The identification of substances and ions present in a aqueous solution sample.
Solutions that contain a weak acid or a weak base and one of its salts. A means of stabilizing the pH of aqueous solutions such as blood plasma, seawater, etc. (i.e. buffers).
A solution in which the pH resists changes when small amounts of strong acids or bases are added.
12.1 Buffer Action Summary
A buffer is a mixture of a weak conjugate acid-base pair that stabilizes the pH of a solution by providing both a source and a sink for protons.
A buffer made of a weak acid and its salt, pH>7.
A buffer made of a weak base and its salt, pH<7.
Calculating the pH of a buffer solution (acid example)
Identify the weak acid and its conjugate base. Write the proton transfer equilibrium between them and rearrange the expression for Ka to give [H₃O⁺]. Calculate the pH.
(Use tabled values and approximate conjugate acid/base concentrations by their initial values).
Calculating the pH change of a buffered solution (acid example)
Calculate the new concentration of acid (initial concentration minus how much reacts [based on rxn stoichiometry]). Do the same for the conjugate base. Calculate the pH from such.
Buffers are often made with equal amounts of conjugate acids/bases. This means that, since the acids/bases are so weak, and dissociate so little, in calculating Ka, the concentrations can be set equal to their initial concentrations so that they cancel out.
tl;dr when [HA]ini=[A⁻]ini, pH=pKa
pH = pKa + log [base]ini/[acid]ini
12.2 Designing a Buffer Summary
The pH of a buffer solution is close to the pKa of the weak acid component when the acid and base have similar concentrations.
The maximum amount of acid or base that can be added before the buffer loses its ability to resist large changes in pH.
Buffer capacity relies on...
A more concentrated buffer is more resistant to pH changes. The relative concentrations of weak acid/base also matter; when the weak base is at least 10% of the weak acid, the buffer better resists the addition of acid, and when the weak acid is at least 10% of the weak base, the buffer better resists the addition of base.
When the acid is 10× as abundant as the base ([acid] = 10[base], the pH is given by
pH = pKa + log [base]/10[base] = pKa + log 1/10 = pKa - 1
When the base is 10× more abundant than the acid, then pH = pKa + log 10[acid]/[acid] = pKa + 1
Buffers act most effectively when the pH is within a range of ±1 unit of pKa.
12.3 Buffer Capacity Summary
The capacity of a buffer is determined by its concentration and pH. A more concentrated buffer can react with more added acid or base than can a less concentrated one. A buffer solution is generall most effective when the pH is in the range pKa ± 1.
The unknown sample in a titration.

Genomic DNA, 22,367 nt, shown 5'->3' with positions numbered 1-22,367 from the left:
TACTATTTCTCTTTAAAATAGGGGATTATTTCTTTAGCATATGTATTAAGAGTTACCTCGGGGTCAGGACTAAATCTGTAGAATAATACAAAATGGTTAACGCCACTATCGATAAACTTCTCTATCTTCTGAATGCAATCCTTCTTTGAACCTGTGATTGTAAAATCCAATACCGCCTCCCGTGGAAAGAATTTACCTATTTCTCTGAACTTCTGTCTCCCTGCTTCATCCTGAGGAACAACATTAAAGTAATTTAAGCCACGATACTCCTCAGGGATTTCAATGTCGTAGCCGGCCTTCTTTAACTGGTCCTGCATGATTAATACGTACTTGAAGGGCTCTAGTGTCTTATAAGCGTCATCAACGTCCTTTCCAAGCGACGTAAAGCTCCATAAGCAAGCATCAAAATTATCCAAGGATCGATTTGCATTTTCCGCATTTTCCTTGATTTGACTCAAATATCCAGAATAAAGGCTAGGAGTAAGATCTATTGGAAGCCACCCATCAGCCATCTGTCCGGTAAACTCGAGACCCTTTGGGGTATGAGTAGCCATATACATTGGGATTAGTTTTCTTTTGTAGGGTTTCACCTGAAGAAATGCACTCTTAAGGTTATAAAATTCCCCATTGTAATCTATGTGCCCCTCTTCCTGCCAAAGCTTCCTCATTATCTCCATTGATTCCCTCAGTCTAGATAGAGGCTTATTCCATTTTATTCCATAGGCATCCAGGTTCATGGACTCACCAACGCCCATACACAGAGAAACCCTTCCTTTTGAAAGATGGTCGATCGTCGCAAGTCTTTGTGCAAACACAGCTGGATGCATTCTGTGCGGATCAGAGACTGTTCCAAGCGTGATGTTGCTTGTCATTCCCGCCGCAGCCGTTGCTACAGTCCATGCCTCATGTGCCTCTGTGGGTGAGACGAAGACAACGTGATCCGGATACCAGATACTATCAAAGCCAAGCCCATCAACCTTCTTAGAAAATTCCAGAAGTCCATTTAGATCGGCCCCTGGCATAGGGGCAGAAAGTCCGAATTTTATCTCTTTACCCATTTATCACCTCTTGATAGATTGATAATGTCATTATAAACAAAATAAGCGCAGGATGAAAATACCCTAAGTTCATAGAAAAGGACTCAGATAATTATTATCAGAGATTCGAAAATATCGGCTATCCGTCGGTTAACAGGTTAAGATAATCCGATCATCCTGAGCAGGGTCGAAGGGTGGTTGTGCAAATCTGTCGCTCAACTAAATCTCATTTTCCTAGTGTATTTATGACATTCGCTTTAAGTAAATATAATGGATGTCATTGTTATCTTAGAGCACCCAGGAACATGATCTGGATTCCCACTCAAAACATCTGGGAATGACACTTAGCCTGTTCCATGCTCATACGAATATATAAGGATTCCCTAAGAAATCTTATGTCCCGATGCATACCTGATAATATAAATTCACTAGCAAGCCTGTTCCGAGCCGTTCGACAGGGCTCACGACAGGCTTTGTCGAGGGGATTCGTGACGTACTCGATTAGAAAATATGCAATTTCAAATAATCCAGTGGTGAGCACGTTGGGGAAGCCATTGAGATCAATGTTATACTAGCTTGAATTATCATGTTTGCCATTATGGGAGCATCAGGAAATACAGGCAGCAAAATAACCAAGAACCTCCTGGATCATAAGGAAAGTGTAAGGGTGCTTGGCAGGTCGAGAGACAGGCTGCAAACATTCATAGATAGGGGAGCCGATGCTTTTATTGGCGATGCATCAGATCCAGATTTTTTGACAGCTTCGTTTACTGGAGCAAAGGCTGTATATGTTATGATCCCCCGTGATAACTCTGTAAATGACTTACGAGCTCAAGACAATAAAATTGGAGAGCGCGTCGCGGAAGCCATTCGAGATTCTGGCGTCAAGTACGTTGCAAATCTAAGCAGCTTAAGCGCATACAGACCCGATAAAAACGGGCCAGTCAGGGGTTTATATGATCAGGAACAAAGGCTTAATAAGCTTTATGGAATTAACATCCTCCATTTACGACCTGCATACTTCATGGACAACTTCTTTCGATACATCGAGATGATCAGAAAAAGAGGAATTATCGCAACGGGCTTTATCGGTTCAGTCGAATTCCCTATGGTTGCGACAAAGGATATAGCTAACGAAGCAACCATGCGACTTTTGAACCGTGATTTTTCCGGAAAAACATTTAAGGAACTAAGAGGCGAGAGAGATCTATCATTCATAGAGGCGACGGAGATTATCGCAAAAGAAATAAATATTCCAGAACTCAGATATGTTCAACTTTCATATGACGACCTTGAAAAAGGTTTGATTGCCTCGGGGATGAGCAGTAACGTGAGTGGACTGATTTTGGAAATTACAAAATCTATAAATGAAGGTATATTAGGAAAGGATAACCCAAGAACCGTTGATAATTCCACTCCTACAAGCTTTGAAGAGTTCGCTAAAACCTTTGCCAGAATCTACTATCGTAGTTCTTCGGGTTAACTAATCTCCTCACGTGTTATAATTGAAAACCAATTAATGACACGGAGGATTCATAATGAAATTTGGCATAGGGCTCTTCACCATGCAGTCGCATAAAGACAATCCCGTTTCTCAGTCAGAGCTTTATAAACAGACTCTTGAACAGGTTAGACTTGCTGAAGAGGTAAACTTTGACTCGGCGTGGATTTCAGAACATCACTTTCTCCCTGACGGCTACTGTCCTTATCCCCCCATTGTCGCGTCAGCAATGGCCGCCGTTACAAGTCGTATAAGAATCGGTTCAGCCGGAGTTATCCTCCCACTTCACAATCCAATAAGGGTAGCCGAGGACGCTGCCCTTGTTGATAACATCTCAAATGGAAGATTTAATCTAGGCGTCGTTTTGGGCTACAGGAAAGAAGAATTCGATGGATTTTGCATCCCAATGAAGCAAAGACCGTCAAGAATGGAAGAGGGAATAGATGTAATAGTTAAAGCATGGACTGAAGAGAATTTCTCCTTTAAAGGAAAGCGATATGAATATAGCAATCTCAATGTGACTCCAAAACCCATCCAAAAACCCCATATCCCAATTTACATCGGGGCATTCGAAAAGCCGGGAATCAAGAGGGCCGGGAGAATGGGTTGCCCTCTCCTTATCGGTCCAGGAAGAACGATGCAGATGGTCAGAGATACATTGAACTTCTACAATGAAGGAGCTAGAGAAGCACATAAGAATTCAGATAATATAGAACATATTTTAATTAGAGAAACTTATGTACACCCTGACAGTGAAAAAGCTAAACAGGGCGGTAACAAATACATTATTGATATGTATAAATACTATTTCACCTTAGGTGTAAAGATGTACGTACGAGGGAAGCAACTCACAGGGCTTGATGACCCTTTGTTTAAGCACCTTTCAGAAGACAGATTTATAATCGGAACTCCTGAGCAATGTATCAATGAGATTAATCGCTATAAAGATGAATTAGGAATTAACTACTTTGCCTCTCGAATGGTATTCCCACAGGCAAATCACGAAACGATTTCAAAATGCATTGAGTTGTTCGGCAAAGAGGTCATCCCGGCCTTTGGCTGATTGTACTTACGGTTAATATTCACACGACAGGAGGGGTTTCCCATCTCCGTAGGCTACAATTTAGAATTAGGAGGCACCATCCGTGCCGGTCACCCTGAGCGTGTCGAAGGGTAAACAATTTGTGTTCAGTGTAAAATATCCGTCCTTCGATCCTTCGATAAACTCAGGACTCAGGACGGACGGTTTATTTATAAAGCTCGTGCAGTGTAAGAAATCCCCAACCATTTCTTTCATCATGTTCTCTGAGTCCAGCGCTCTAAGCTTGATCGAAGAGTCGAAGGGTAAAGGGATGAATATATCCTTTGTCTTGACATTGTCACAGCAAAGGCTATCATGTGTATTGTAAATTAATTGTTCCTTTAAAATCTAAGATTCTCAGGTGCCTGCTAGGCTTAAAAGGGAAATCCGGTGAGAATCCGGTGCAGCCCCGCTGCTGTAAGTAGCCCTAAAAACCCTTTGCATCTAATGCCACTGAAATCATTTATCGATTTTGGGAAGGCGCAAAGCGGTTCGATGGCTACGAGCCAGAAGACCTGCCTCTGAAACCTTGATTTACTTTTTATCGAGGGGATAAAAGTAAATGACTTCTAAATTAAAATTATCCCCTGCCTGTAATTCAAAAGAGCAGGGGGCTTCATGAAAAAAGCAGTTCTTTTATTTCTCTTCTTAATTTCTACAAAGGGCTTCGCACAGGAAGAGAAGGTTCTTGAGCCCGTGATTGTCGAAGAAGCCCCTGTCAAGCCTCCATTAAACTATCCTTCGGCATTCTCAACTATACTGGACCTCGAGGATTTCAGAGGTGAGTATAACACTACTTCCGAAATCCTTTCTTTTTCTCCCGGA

The solution of known concentration in a titration.
When the amount of OH⁻ or H₃O⁺ added as titrant is equal to the amount of H₃O⁺ or OH⁻ initially present in the analyte.
A plot of the pH of the analyte solution against the volume of titrant added during a titration.
Physiological Buffers (Blood)
Biological systems are highly reliant on pH buffers, ex. in the blood. Blood uses HCO₃⁻/H₂CO₃ in a ration of ~20:1, with most of the carbonic acid in the form of CO₂.
Alkalosis: when the pH of blood rises above normal levels.
Acidosis: when the pH of blood falls below normal levels.
Reliant on the ratio of HCO₃⁻ to H₂CO₃ present.
How blood pH is maintained
H₂CO₃: exhalation as CO₂
HCO₃⁻: excretion in urine
12.4 Strong Acid-Strong Base Summary
in the titration of a strong acid with a strong base or vice versa, the pH changes slowly initially, changes rapidly through pH=7 at the stoichiometric point, and then changes slowly again.
At the halfway point of an acid-base titration, since pH = 7...
[HA] = [A⁻] and thus pH = pKa
12.5 Strong Acid-Weak Base and Weak Acid-Strong Base Titrations Summary
Halfway to the stoichiometric point, the pH is equal to the pKa of the acid. The pH is greater than 7 at the stoichiometric point of the titration of a weak acid and strong base. The pH is less than 7 at the stoichiometric point of the titration of a weak base and strong acid.
A device that uses a special electrode to measure H₃O⁺ concentration.
A water-soluble organic dye with color that depends to pH.
How indicators work
An indicator changes color with pH because it is a weak acid that has one color in its acidic form and another color in its conjugate base form. Because it is a weak acid, it takes place in a proton transfer equilibrium and has its own Ka/pKa.
End Point of an Indicator
When the concentrations of its acid and base forms are equal, i.e. [acid]=[base]; the color change occurs when pH=pKin (in=indicator).
12.6 Acid-Base Indicators Summary
Acid-base indicators are weak acids that change color close to pH = pKin; an indicator should be chosen so that its end point is close to the stoichiometric point of the titration.
Acids with more than one donatable H⁺.
12.7 Stoichiometry of Polyprotic Acid Titrations Summary
The titration of a polyprotic acid has a stoichiometric point corresponding to the removal of each acidic hydrogen atom. The pH of a solution of a polyprotic acid undergoing a titration is estimated by considering the primary species in solution and the proton transfer equilibrium that determines the pH.